Previous studies have examined the relation of endogenous estrogen levels or estrogen replacement therapy to the risk of poor cognitive function, but results have been inconclusive. Bone mineral density has been proposed as a marker for cumulative estrogen exposure. The authors studied the relation of bone mineral density to the prevalence of verbal memory impairment among 4,304 elderly subjects in the Third National Health and Nutrition Examination Survey (1988-1994). Bone mineral density was measured in five regions of the proximal femur with dual-energy x-ray absorptiometry. Verbal memory was assessed using delayed recall of a three-item word list and a six-item story. Verbal memory impairment was defined as a combined score of <4. The prevalence of verbal memory impairment for each increasing bone mineral density quintile at the femoral neck was 8.35, 5.74, 5.22, 5.00, and 3.38% in women and 11.54, 7.27, 8.47, 6.29, and 5.89% in men, respectively. With adjustment for age, sex, and other covariates, the prevalence ratios of verbal memory impairment for each increased bone mineral density quintile were 1.00, 0.64, 0.65, 0.55, and 0.44, respectively (p for trend < 0.001). These results suggest that bone mineral density in the elderly is associated with verbal memory impairment. The mechanisms underlying this relation are not understood, but cumulative exposure to estrogen may play a role.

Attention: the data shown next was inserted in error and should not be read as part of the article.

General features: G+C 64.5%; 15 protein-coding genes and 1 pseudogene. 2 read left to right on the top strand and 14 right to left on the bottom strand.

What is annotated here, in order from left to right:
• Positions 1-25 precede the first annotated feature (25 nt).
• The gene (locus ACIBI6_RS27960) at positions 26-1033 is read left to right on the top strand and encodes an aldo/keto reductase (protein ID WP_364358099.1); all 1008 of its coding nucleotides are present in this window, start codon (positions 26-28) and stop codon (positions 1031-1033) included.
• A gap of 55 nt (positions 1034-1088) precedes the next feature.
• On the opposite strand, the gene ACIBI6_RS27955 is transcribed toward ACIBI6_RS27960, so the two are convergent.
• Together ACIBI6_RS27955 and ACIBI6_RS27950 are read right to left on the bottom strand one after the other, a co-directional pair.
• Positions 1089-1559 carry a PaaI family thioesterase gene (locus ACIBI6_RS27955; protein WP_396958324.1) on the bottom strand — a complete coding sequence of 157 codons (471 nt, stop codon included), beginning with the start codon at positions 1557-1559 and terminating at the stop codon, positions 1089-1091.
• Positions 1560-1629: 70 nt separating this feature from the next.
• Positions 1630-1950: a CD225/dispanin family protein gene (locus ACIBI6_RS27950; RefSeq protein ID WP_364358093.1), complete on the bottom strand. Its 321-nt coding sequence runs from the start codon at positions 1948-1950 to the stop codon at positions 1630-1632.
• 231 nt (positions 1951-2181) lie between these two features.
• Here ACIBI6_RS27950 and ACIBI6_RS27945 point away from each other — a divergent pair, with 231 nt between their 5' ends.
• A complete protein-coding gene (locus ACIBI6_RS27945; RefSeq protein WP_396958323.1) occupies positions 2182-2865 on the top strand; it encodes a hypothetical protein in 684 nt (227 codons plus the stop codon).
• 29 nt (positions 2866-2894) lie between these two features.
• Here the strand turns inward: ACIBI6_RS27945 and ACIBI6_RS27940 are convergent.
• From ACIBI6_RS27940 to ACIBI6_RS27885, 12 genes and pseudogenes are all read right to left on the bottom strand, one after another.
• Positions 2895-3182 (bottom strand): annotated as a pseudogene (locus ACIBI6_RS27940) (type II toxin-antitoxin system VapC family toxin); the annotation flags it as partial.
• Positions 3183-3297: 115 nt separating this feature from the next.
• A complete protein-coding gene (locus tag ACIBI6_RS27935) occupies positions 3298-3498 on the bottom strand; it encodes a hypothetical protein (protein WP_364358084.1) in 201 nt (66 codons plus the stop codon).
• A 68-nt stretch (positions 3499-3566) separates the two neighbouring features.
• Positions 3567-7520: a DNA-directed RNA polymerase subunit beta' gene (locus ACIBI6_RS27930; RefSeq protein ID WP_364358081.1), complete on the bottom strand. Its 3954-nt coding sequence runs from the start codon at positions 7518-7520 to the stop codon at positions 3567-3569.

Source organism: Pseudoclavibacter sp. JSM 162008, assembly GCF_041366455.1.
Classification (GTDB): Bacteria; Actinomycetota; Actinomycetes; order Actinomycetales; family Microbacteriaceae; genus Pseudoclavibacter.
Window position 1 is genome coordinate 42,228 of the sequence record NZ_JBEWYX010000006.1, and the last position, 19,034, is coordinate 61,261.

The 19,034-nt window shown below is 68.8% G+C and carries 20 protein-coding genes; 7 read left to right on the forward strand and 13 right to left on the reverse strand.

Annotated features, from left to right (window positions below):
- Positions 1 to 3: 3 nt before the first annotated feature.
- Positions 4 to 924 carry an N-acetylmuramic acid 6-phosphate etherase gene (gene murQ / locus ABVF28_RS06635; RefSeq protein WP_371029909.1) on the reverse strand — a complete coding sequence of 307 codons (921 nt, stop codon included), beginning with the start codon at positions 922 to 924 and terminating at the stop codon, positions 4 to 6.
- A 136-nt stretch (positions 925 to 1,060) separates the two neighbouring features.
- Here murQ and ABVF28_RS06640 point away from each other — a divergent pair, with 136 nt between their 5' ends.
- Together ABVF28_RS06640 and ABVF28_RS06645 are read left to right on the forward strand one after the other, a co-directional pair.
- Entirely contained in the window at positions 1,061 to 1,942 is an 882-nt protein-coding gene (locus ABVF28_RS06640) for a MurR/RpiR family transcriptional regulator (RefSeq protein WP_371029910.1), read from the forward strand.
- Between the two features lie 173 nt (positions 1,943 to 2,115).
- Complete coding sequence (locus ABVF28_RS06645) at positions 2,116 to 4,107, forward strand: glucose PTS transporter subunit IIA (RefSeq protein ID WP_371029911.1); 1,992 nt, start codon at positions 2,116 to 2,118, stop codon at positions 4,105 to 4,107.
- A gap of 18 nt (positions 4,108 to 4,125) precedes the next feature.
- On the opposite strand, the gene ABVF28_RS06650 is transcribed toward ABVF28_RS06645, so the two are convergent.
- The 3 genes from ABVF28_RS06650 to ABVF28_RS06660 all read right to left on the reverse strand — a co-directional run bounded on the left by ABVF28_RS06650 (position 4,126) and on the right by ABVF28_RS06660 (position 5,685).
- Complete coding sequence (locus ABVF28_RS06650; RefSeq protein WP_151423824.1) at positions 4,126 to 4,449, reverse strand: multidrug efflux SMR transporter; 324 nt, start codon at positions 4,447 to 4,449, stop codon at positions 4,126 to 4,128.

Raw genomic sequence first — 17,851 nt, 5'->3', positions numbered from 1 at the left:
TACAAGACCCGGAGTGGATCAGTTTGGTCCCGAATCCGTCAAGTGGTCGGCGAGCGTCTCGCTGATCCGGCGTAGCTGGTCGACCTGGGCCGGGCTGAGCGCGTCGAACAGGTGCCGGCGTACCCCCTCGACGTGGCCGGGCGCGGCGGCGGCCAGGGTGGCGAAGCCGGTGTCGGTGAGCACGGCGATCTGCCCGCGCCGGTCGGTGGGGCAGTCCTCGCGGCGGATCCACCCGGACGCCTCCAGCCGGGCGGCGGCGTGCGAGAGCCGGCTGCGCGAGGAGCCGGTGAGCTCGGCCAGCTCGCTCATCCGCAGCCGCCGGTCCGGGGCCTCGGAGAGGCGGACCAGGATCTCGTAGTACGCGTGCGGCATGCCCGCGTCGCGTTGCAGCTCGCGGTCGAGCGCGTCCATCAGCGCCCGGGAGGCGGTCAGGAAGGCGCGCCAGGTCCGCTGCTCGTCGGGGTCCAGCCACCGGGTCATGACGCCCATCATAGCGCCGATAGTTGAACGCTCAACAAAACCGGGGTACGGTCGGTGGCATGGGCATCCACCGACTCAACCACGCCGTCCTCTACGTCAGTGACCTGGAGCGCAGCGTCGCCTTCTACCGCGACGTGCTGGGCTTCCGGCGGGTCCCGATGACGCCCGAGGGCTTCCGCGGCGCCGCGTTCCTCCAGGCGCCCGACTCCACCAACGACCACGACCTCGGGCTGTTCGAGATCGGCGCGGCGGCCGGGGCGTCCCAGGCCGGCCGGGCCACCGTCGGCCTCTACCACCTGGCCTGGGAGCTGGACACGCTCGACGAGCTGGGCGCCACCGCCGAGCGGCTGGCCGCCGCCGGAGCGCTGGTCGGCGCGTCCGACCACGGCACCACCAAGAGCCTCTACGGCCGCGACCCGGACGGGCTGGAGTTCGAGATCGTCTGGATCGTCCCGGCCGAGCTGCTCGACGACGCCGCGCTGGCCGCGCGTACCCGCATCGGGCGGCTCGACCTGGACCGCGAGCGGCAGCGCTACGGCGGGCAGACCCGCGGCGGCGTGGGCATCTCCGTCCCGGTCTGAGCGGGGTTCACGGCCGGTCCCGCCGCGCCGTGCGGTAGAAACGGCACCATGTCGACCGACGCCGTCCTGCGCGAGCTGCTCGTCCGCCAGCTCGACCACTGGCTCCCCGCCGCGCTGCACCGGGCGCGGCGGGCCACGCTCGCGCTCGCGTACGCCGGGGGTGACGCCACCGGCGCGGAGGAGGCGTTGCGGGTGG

- Bone density
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